3 places to look for investor leads

Ken had a problem.

He ran out of investors to pitch his company to.

Ken has combed through AngelList’s public database. He’s pitched all his LinkedIn connections who have “investor” in their title.

But Ken hadn’t reached his fundraising goal. And he had no new leads. What to do?

Our recent episode of Uncapped Notes covers three out-of-the-box strategies to find new investors.

These tips have worked for Hustle Fund and dozens of our portfolio companies.

Let’s dive in.

Tip #1: Change your “ask”

Most founders ask the same generic question at the end of their pitches and meetings. Can you guess what it is?

“Here’s our blurb, can you share it with anyone who may be interested?”

The investors say, “Sure, of course” to be nice. But we all know they never actually share your info with anyone.

Now this isn’t a bad question to ask, per se. The intent is actually great.

But this question feels too general.

Here’s our advice: Change the way you ask.

“Can you think of one person who might be interested in hearing about my company?"

This new question is wildly more effective. Most people can think of one name with ease.

The hurdle is far lower and the ask is achievable. Oftentimes, that person is the richest person they know.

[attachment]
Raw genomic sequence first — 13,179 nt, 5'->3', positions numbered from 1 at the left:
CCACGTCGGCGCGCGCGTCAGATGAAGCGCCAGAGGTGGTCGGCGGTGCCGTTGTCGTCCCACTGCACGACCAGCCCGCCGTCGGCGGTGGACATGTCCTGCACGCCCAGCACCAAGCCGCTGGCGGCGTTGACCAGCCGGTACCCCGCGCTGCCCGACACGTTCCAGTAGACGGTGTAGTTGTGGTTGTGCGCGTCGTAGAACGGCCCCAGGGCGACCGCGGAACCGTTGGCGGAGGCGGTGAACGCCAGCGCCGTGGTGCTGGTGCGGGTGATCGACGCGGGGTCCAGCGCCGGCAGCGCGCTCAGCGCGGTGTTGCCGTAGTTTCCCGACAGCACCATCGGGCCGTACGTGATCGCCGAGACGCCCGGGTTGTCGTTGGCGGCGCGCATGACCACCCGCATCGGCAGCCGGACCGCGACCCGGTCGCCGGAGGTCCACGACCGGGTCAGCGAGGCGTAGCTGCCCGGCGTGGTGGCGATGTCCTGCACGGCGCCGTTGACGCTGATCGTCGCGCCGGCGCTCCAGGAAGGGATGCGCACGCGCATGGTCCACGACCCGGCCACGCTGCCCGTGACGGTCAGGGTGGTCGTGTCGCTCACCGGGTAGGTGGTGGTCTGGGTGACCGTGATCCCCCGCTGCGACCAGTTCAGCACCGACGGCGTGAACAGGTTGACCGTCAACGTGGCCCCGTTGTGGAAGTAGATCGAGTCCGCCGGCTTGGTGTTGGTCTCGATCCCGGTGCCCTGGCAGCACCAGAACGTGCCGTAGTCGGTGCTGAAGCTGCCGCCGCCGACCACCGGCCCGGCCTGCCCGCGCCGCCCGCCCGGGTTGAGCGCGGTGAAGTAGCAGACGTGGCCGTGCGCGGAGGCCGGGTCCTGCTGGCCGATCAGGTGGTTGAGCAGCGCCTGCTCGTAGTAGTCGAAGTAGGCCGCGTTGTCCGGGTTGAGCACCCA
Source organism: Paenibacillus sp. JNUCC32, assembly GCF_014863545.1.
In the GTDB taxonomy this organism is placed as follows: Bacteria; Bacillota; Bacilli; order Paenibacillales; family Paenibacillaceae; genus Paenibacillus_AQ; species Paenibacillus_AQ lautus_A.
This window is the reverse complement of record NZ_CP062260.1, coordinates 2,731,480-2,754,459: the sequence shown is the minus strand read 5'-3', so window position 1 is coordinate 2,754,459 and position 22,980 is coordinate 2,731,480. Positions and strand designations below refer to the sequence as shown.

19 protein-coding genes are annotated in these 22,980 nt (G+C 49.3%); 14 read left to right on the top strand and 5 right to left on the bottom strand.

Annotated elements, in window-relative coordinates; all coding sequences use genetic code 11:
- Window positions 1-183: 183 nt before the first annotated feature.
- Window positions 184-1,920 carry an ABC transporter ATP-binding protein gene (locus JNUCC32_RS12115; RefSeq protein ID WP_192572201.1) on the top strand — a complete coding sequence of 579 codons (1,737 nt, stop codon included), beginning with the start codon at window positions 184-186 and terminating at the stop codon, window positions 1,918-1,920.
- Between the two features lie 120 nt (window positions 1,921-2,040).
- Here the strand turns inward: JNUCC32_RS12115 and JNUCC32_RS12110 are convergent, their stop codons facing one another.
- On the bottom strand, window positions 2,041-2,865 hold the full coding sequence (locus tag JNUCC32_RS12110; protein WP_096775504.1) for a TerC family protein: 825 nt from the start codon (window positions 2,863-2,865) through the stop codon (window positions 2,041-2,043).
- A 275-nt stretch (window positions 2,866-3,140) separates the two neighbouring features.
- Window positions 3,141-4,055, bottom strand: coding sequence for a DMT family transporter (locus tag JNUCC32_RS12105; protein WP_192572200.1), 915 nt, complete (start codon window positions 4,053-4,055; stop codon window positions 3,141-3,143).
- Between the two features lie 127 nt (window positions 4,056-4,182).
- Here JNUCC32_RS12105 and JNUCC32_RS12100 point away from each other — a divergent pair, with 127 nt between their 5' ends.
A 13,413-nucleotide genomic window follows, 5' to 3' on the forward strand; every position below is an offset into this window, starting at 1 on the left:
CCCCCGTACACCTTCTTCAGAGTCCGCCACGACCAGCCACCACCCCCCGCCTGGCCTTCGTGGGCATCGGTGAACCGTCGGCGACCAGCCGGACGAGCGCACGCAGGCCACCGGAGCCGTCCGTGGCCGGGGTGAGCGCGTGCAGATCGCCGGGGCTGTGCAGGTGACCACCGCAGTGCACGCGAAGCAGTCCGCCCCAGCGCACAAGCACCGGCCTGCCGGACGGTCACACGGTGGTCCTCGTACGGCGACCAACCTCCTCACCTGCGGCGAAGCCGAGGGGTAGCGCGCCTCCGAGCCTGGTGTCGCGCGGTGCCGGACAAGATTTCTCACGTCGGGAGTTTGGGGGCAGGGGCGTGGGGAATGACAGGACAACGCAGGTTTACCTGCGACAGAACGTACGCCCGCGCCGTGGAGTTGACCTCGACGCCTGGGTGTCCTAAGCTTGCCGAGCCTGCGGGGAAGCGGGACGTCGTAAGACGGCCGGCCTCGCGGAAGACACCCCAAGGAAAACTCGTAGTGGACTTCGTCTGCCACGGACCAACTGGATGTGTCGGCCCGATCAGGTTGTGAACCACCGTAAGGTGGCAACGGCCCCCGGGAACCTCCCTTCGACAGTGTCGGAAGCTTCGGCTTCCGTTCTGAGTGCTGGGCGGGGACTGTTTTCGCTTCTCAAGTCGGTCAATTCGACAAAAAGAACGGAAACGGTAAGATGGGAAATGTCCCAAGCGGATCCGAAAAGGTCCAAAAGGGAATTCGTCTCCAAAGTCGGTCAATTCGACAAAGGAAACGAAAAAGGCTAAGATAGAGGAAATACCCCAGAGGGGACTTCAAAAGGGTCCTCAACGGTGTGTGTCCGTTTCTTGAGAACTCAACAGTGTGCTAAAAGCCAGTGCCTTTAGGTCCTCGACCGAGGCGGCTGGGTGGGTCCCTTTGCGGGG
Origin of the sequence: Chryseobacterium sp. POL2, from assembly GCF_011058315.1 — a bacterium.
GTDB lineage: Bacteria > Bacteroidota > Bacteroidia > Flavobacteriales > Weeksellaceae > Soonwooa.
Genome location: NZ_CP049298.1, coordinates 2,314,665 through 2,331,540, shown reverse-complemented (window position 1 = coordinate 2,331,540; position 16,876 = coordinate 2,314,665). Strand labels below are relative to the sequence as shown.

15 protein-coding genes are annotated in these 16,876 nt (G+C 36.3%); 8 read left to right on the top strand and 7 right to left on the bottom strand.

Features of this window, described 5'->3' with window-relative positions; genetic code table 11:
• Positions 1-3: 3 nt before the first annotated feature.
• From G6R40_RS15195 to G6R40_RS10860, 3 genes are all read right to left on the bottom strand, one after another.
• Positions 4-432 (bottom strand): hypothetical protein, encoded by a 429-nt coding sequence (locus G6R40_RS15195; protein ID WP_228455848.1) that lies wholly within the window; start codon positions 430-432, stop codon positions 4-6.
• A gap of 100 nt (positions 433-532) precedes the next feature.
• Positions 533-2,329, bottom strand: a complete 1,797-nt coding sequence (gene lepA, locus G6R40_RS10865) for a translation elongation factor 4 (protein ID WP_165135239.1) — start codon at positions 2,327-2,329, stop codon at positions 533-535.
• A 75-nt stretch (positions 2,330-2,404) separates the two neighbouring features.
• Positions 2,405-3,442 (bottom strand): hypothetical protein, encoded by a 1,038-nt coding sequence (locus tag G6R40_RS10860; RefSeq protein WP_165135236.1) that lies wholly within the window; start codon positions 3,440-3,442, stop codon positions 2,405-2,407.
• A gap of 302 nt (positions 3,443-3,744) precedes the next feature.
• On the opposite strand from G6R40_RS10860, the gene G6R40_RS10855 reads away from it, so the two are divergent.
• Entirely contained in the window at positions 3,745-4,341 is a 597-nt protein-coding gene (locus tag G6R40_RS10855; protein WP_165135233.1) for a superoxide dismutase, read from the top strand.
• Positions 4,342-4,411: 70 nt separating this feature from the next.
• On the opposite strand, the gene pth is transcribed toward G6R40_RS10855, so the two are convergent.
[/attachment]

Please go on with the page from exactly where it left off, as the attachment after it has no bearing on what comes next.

Tip #2: Throw a party

The GPs of Hustle Fund got stuck raising money for our first fund. They didn’t know what to do but Elizabeth Yin had an idea: throw a rager.

I’m kidding. It wasn’t a rager.

It was just a fun gathering for their existing investors.

They asked them:

“Hey, we’re pulling together a group of our favorite investors at a cool taco shop in San Francisco. Next Thursday at 7pm. You interested? 🌮”

Tacos and investors? Heck yes!

After the guests confirmed, the GPs did one more thing. They asked each person to bring someone who might enjoy the fiesta and be a potential investor in Hustle Fund.

This strategy worked well to pitch to a group of curated people. And the tacos were delish.

Tip #3: Think beyond “traditional” investors

Our last recommendation is to expand your mind on who an investor might be.

Your next investor might not even think of themselves as an investor. The definition of someone who could invest in your company is someone that is simply accredited.

This may look like some friends in tech who have big salaries. Or other friends who have a million dollars of liquid net worth.

OK. I know most people don’t have friends like this.

But folks in your neighborhood could surprise you with already being accredited investors. They could be plumbers, electricians, and small business owners. There are people who don’t work in tech at all but are active investors.

Elizabeth has pitched her optometrist three times. He turned her down. But maybe the fourth time’s the charm. 

The point is that investors come from all backgrounds, just like founders. 

You never know who an investor could be. So the best thing you can do is ask.